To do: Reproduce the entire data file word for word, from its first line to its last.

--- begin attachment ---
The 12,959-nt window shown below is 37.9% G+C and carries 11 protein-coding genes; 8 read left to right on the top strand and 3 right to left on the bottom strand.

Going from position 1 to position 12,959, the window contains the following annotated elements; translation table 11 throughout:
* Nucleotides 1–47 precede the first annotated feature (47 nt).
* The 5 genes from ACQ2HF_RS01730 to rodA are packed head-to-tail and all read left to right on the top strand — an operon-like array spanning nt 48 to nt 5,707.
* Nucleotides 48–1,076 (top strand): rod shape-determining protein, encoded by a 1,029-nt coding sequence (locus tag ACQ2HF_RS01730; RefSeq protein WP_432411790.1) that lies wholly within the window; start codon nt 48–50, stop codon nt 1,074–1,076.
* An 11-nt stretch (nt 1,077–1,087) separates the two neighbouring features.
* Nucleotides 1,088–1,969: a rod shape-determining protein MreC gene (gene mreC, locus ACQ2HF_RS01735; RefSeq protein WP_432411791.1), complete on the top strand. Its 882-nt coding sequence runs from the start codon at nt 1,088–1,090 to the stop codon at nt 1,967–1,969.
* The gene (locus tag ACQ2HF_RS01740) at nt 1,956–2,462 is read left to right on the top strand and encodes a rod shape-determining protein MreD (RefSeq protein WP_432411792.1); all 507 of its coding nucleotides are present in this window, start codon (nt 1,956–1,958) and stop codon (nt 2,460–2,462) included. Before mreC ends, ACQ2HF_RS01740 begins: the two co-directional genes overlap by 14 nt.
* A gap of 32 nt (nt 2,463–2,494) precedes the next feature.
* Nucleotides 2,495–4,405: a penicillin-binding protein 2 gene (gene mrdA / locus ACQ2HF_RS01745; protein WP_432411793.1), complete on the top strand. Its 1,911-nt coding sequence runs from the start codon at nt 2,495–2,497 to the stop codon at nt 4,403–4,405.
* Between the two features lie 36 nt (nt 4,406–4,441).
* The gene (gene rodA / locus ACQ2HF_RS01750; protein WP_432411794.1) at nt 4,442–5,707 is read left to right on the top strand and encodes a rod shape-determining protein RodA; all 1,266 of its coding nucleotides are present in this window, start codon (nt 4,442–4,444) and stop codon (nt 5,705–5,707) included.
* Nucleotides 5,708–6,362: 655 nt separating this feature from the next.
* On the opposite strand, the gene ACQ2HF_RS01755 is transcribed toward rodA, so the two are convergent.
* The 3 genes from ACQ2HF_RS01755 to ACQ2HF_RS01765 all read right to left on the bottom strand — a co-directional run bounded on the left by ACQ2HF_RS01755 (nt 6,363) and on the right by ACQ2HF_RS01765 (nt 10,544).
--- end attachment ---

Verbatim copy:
The 12,959-nt window shown below is 37.9% G+C and carries 11 protein-coding genes; 8 read left to right on the top strand and 3 right to left on the bottom strand.

Going from position 1 to position 12,959, the window contains the following annotated elements; translation table 11 throughout:
* Nucleotides 1–47 precede the first annotated feature (47 nt).
* The 5 genes from ACQ2HF_RS01730 to rodA are packed head-to-tail and all read left to right on the top strand — an operon-like array spanning nt 48 to nt 5,707.
* Nucleotides 48–1,076 (top strand): rod shape-determining protein, encoded by a 1,029-nt coding sequence (locus tag ACQ2HF_RS01730; RefSeq protein WP_432411790.1) that lies wholly within the window; start codon nt 48–50, stop codon nt 1,074–1,076.
* An 11-nt stretch (nt 1,077–1,087) separates the two neighbouring features.
* Nucleotides 1,088–1,969: a rod shape-determining protein MreC gene (gene mreC, locus ACQ2HF_RS01735; RefSeq protein WP_432411791.1), complete on the top strand. Its 882-nt coding sequence runs from the start codon at nt 1,088–1,090 to the stop codon at nt 1,967–1,969.
* The gene (locus tag ACQ2HF_RS01740) at nt 1,956–2,462 is read left to right on the top strand and encodes a rod shape-determining protein MreD (RefSeq protein WP_432411792.1); all 507 of its coding nucleotides are present in this window, start codon (nt 1,956–1,958) and stop codon (nt 2,460–2,462) included. Before mreC ends, ACQ2HF_RS01740 begins: the two co-directional genes overlap by 14 nt.
* A gap of 32 nt (nt 2,463–2,494) precedes the next feature.
* Nucleotides 2,495–4,405: a penicillin-binding protein 2 gene (gene mrdA / locus ACQ2HF_RS01745; protein WP_432411793.1), complete on the top strand. Its 1,911-nt coding sequence runs from the start codon at nt 2,495–2,497 to the stop codon at nt 4,403–4,405.
* Between the two features lie 36 nt (nt 4,406–4,441).
* The gene (gene rodA / locus ACQ2HF_RS01750; protein WP_432411794.1) at nt 4,442–5,707 is read left to right on the top strand and encodes a rod shape-determining protein RodA; all 1,266 of its coding nucleotides are present in this window, start codon (nt 4,442–4,444) and stop codon (nt 5,705–5,707) included.
* Nucleotides 5,708–6,362: 655 nt separating this feature from the next.
* On the opposite strand, the gene ACQ2HF_RS01755 is transcribed toward rodA, so the two are convergent.
* The 3 genes from ACQ2HF_RS01755 to ACQ2HF_RS01765 all read right to left on the bottom strand — a co-directional run bounded on the left by ACQ2HF_RS01755 (nt 6,363) and on the right by ACQ2HF_RS01765 (nt 10,544).